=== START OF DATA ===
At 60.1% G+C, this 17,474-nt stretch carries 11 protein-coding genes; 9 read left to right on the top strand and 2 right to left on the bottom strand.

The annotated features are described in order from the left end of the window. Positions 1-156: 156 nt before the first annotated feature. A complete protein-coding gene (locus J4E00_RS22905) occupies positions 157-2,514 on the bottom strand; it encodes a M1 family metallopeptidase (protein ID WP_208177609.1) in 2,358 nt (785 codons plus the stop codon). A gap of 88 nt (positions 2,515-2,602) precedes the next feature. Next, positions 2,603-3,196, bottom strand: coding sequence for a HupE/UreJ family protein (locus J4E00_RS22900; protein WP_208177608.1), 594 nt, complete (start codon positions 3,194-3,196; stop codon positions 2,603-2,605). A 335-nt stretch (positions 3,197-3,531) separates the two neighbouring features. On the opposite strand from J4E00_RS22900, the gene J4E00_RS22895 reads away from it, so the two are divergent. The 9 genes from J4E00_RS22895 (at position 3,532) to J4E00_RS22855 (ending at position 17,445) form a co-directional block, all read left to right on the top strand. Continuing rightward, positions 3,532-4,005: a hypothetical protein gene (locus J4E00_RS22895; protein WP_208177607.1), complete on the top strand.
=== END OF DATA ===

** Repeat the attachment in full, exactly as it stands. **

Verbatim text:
At 60.1% G+C, this 17,474-nt stretch carries 11 protein-coding genes; 9 read left to right on the top strand and 2 right to left on the bottom strand.

The annotated features are described in order from the left end of the window. Positions 1-156: 156 nt before the first annotated feature. A complete protein-coding gene (locus J4E00_RS22905) occupies positions 157-2,514 on the bottom strand; it encodes a M1 family metallopeptidase (protein ID WP_208177609.1) in 2,358 nt (785 codons plus the stop codon). A gap of 88 nt (positions 2,515-2,602) precedes the next feature. Next, positions 2,603-3,196, bottom strand: coding sequence for a HupE/UreJ family protein (locus J4E00_RS22900; protein WP_208177608.1), 594 nt, complete (start codon positions 3,194-3,196; stop codon positions 2,603-2,605). A 335-nt stretch (positions 3,197-3,531) separates the two neighbouring features. On the opposite strand from J4E00_RS22900, the gene J4E00_RS22895 reads away from it, so the two are divergent. The 9 genes from J4E00_RS22895 (at position 3,532) to J4E00_RS22855 (ending at position 17,445) form a co-directional block, all read left to right on the top strand. Continuing rightward, positions 3,532-4,005: a hypothetical protein gene (locus J4E00_RS22895; protein WP_208177607.1), complete on the top strand.